Kendell Beckwith, the Tampa Bay Buccaneers' second-year linebacker, suffered an ankle injury in a single-car crash last week in Louisiana, potentially putting his participation in training camp in doubt. General Manager Jason Licht revealed that news on Thursday during his annual pre-draft press conference, noting that Beckwith was a passenger in the car and that the injury included a fracture and required surgery.
Beckwith's surgery took place on Tuesday and Licht said it is too early to give a specific prognosis as to when he could return to the field. He did not rule out the possibility that Beckwith could miss the start of the season.
"Right now it's unfair to give a timeline as well with him," said Licht. "We're very fortunate that it wasn't life-threatening for him or the [driver]. We'll probably hold him – he'll be out of OTAs, and in training camp we'll have a better idea of how far along he is."
Beckwith has already proved to be a quick healer. The Buccaneers drafted him in the third round in 2017 despite an ACL tear that had ended his final season at LSU early. There was an uncertain timeline at that point, as well, and it was considered a real possibility that Beckwith would not be ready for the start of his rookie campaign. Instead, he was cleared to practice at the very start of training camp and never missed a game.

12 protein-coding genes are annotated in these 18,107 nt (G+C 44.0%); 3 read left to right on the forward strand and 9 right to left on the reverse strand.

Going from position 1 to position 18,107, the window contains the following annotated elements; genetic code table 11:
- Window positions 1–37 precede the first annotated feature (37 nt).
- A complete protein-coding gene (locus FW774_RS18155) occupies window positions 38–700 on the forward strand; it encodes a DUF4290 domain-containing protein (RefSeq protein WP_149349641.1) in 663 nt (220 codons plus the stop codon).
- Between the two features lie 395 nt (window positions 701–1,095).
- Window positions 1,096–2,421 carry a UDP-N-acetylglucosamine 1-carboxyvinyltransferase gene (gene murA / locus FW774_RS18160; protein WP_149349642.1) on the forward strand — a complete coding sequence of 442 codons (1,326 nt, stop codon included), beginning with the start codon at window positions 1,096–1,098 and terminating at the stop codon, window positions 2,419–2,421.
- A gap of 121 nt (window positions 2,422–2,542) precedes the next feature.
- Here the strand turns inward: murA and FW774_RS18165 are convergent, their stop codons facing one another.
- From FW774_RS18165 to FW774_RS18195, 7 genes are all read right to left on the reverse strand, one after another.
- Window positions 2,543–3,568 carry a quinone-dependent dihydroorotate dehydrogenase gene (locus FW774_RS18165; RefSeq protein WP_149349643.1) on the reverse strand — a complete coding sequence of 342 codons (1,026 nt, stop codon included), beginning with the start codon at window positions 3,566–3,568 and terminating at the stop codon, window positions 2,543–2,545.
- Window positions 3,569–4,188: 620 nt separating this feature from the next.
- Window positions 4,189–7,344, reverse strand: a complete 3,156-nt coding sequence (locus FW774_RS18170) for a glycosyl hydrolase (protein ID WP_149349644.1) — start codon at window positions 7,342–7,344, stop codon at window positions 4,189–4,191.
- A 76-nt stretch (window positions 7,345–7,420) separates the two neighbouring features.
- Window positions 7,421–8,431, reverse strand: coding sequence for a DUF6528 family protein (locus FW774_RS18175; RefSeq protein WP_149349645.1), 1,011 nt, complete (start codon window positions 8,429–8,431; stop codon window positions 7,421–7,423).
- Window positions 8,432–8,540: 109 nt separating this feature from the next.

As it turned out, Beckwith's availability for the entirety of the 2017 season became quite important when early-season injuries to Kwon Alexander and Lavonte David took the team's two veteran starters out of action for extended periods. Beckwith began the season as the Bucs' starting strongside linebacker but took over in the middle when Alexander was hurt in the season opener. Beckwith later adopted play-calling duties for the defense, as well, when David joined Alexander on the sideline. Later in the season, when Alexander and David were back in the lineup, Beckwith took on another role as a stand-up edge rusher on passing downs.
In all, Beckwith played in 16 games with nine starts during his rookie season, contributing 73 tackles, seven tackles for loss, one sack, two quarterback pressures, two passes defensed and one forced fumble.
The Buccaneers had to dip even deeper into their linebacker depth due to the aforementioned injuries, with Adarius Taylor (then known as Adarius Glanton) getting extended playing time as well. Taylor suffered a mishap of his own near the end of the season, sustaining a broken leg in Week 15, but he was re-signed by the Buccaneers prior to becoming a restricted free agent in March. Second-year man Devante Bond also carved out a role on defense as the season progressed, seeing action as a pass-rusher in certain alignments. Thus, the Buccaneers believe they have the depth to weather Beckwith's possible absence, and they could possibly add to that depth in next week's draft.
"We feel good that we have Adarius," said Licht. "[Devante] Bond was playing well, starting to come along last year. Adarius played very well when he had to fill in and he's a very versatile guy as well. There could be some guys out there in this year's draft, too. We feel good about those guys, that's why we signed Adarius back, for situations like these."